3 reasons to use ketamine for prehospital analgesia

Author: Major Andrew D. Fisher, MPAS, APA, PA-C
75th Ranger Regiment, Fort Benning for ems1.com

Recently, ketamine has made resurgence in the areas of emergency and pre-hospital medicine, and for good reasons. Ketamine was first developed in 1962 and is on the WHO Model List of Essential Medications. Ketamine is commonly used for pediatric sedation in emergency or operating room settings prior to painful procedures. The safety profile and effectiveness of ketamine make it an ideal medication in the pre-hospital setting. The use of ketamine in EMS has been somewhat limited to sedation for psychosis, other behavioral health issues, and intubation. In 2011, the Committee on Tactical Combat Casualty Care (CoTCCC) added it to the Tactical Combat Casualty Care (TCCC) guidelines and soon after the Defense Health Board authorized it for battlefield/pre-hospital analgesia.

Ketamine acts as an N-methyl-D-aspartate (NMDA) receptor antagonist, but also binds to the mu and kappa opioid receptors. It can be given intravenously (IV), intramuscular (IM), intranasally (IN) and by mouth (PO). Ketamine is a dissociative anesthetic with a recommended dose of 1.0-2.0 mg/kg IV; onset is typically within 1 minute, with effective dissociation in 5-10 minutes. When given IM, dose range from 3-4 mg/kg with onset between 5-20 minutes.[2,3] Above 1.5 mg/kg IV dose, there does not appear to be any deeper sedation, only longer duration.3 Ketamine also offers analgesia in sub-anesthetic doses, depending on the literature; doses may range from 0.2 mg/kg-1.0 mg/kg IV.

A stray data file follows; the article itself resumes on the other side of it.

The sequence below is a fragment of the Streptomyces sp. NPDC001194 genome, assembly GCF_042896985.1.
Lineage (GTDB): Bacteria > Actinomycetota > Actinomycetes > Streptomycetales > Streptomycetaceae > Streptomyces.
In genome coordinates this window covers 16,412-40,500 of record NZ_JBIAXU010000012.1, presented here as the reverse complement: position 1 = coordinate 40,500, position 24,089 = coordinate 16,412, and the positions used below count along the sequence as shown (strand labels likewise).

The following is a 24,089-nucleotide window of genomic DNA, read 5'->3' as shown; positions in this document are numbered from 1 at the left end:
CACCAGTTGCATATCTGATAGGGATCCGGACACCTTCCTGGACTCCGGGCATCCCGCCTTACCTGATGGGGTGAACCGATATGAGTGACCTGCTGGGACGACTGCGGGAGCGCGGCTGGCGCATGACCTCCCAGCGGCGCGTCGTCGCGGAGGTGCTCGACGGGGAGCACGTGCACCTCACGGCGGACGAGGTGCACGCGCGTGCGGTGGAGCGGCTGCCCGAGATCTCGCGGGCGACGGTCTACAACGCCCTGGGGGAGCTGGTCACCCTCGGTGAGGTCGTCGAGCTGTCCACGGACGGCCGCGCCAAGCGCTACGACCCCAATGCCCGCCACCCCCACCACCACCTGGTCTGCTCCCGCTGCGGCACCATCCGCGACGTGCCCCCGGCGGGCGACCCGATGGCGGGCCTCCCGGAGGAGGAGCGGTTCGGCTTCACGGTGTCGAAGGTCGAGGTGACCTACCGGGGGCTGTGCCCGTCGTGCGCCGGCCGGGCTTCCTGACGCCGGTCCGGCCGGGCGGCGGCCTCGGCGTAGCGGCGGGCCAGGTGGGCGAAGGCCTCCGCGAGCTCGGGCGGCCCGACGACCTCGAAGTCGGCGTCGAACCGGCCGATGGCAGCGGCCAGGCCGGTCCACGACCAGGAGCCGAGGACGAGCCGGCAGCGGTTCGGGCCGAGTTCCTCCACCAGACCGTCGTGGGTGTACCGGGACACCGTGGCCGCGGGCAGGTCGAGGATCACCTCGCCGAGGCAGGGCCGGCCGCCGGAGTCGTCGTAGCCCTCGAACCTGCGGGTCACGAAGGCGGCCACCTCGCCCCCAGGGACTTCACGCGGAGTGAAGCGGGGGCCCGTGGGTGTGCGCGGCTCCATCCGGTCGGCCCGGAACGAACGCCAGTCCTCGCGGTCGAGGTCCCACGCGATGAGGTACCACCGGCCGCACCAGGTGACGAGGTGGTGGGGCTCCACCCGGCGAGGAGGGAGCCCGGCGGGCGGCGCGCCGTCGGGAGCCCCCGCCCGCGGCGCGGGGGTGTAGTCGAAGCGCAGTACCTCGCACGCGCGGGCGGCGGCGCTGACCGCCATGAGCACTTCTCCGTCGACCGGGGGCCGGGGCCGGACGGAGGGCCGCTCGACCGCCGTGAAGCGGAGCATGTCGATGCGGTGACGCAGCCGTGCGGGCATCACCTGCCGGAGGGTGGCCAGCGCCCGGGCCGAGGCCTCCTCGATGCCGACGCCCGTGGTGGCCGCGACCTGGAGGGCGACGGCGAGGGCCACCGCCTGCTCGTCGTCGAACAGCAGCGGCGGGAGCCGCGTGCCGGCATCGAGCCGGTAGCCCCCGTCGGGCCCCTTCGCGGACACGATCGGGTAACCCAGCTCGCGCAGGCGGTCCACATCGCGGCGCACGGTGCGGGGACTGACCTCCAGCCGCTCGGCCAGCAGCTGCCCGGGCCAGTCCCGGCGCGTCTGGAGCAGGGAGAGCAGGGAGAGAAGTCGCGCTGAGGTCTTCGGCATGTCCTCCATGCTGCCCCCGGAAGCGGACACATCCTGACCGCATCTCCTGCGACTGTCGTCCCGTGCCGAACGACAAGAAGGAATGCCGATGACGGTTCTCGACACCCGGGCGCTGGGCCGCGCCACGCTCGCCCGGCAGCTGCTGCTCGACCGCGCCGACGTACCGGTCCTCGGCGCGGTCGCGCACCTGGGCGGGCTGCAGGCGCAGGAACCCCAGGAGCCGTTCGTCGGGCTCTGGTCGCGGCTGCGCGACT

The U.S. Military has successfully been using ketamine on the battlefields of Irag and Afghanistan for the past several years. The CoTCCC recommends 20 mg IV or 50 mg IM/IN for the initial dose with multiple anecdotal reports discussing great effects. The 75th Ranger Regiment has used ketamine since 2009 and has noted good effects and safety in a small case series with larger doses; their current protocol uses ketamine at 75 mg IV and 250-500 mg IM.

With the increased use of ketamine by the military and emergency departments, is it time for more wide spread use of ketamine by civilian EMS systems? If so, should it be used instead of opioids for analgesia in the pre-hospital setting?

  1. It is safe for patients in shock
  1. Ketamine, chronic pain, and post traumatic stress disorder (PTSD)
  1. Ketamine’s safety profile

Conclusion: ketamine is a safe and effective analgesia


Ketamine in prehospital intervention is a safe and effective option in a lot of situation, when relief of pain become an essential component of the care: for patients with multiple injuries and for those patients requiring manipulation and splintage of fractures and for entrapments and difficult extrications ketamine is a safe and effective option, which avoids the potential decrease in blood pressure and respiratory depression that is associated with opioid analgesia. The following paper – by   Mr K Porter, University Hospital Birmingham NHS Trust – reports the personal experience of the author in the prehospital administration of ketamine by a non-anaesthetist working as an immediate care practitioner as part of a British Association for Immediate Care (BASICS) Scheme

In conclusion, ketamine has provided safe and effective anaesthesia/analgesia for this cohort of trauma patients that includes adults and children, polytrauma, patients with a changed level of consciousness, and patients who are hypotensive due to hypovolaemia. For the non-anaesthetist it is essential that the immediate care practitioner maintains their knowledge and skill base to be able to confidently manage any airway compromise that may occur.

[document url=”http://www.ncbi.nlm.nih.gov/pmc/articles/PMC1726313/pdf/v021p00351.pdf” width=”600″ height=”740″]

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